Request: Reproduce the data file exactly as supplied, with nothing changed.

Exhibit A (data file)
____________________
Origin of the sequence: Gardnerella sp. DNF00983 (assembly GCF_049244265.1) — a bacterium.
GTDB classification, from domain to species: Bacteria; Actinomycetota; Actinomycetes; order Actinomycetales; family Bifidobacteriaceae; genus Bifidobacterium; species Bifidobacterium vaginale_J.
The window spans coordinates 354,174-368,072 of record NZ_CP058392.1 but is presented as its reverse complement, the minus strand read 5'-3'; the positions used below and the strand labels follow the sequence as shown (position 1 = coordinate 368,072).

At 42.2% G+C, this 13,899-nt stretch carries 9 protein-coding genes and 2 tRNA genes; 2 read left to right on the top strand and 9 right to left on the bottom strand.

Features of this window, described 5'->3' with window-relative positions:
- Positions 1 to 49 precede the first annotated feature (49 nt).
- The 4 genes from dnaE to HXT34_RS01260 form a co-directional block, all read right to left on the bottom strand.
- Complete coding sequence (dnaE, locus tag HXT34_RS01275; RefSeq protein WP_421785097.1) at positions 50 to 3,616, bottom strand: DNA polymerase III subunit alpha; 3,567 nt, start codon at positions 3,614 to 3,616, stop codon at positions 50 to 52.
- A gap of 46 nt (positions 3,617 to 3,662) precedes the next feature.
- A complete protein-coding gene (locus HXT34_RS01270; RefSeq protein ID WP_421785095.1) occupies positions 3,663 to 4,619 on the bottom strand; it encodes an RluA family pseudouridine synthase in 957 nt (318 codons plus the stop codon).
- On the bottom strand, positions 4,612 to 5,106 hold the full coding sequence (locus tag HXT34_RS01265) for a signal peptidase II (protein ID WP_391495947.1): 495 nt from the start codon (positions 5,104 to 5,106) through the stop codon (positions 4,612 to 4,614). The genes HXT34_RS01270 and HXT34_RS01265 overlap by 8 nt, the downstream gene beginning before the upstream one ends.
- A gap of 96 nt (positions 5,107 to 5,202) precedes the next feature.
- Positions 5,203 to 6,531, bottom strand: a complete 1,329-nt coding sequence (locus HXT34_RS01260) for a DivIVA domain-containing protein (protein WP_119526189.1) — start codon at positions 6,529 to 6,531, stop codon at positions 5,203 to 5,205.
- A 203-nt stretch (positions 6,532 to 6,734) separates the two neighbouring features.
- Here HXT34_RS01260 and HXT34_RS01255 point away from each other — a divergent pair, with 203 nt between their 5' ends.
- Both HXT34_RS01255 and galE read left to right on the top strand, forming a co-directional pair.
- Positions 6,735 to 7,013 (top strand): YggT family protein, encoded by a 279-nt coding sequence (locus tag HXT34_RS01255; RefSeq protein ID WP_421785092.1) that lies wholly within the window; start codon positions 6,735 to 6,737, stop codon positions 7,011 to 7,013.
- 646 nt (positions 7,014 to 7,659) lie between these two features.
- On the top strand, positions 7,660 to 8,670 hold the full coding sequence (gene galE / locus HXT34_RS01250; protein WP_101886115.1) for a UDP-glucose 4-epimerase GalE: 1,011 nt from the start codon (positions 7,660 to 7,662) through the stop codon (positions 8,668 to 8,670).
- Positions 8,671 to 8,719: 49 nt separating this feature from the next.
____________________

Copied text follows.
Origin of the sequence: Gardnerella sp. DNF00983 (assembly GCF_049244265.1) — a bacterium.
GTDB classification, from domain to species: Bacteria; Actinomycetota; Actinomycetes; order Actinomycetales; family Bifidobacteriaceae; genus Bifidobacterium; species Bifidobacterium vaginale_J.
The window spans coordinates 354,174-368,072 of record NZ_CP058392.1 but is presented as its reverse complement, the minus strand read 5'-3'; the positions used below and the strand labels follow the sequence as shown (position 1 = coordinate 368,072).

At 42.2% G+C, this 13,899-nt stretch carries 9 protein-coding genes and 2 tRNA genes; 2 read left to right on the top strand and 9 right to left on the bottom strand.

Features of this window, described 5'->3' with window-relative positions:
- Positions 1 to 49 precede the first annotated feature (49 nt).
- The 4 genes from dnaE to HXT34_RS01260 form a co-directional block, all read right to left on the bottom strand.
- Complete coding sequence (dnaE, locus tag HXT34_RS01275; RefSeq protein WP_421785097.1) at positions 50 to 3,616, bottom strand: DNA polymerase III subunit alpha; 3,567 nt, start codon at positions 3,614 to 3,616, stop codon at positions 50 to 52.
- A gap of 46 nt (positions 3,617 to 3,662) precedes the next feature.
- A complete protein-coding gene (locus HXT34_RS01270; RefSeq protein ID WP_421785095.1) occupies positions 3,663 to 4,619 on the bottom strand; it encodes an RluA family pseudouridine synthase in 957 nt (318 codons plus the stop codon).
- On the bottom strand, positions 4,612 to 5,106 hold the full coding sequence (locus tag HXT34_RS01265) for a signal peptidase II (protein ID WP_391495947.1): 495 nt from the start codon (positions 5,104 to 5,106) through the stop codon (positions 4,612 to 4,614). The genes HXT34_RS01270 and HXT34_RS01265 overlap by 8 nt, the downstream gene beginning before the upstream one ends.
- A gap of 96 nt (positions 5,107 to 5,202) precedes the next feature.
- Positions 5,203 to 6,531, bottom strand: a complete 1,329-nt coding sequence (locus HXT34_RS01260) for a DivIVA domain-containing protein (protein WP_119526189.1) — start codon at positions 6,529 to 6,531, stop codon at positions 5,203 to 5,205.
- A 203-nt stretch (positions 6,532 to 6,734) separates the two neighbouring features.
- Here HXT34_RS01260 and HXT34_RS01255 point away from each other — a divergent pair, with 203 nt between their 5' ends.
- Both HXT34_RS01255 and galE read left to right on the top strand, forming a co-directional pair.
- Positions 6,735 to 7,013 (top strand): YggT family protein, encoded by a 279-nt coding sequence (locus tag HXT34_RS01255; RefSeq protein ID WP_421785092.1) that lies wholly within the window; start codon positions 6,735 to 6,737, stop codon positions 7,011 to 7,013.
- 646 nt (positions 7,014 to 7,659) lie between these two features.
- On the top strand, positions 7,660 to 8,670 hold the full coding sequence (gene galE / locus HXT34_RS01250; protein WP_101886115.1) for a UDP-glucose 4-epimerase GalE: 1,011 nt from the start codon (positions 7,660 to 7,662) through the stop codon (positions 8,668 to 8,670).
- Positions 8,671 to 8,719: 49 nt separating this feature from the next.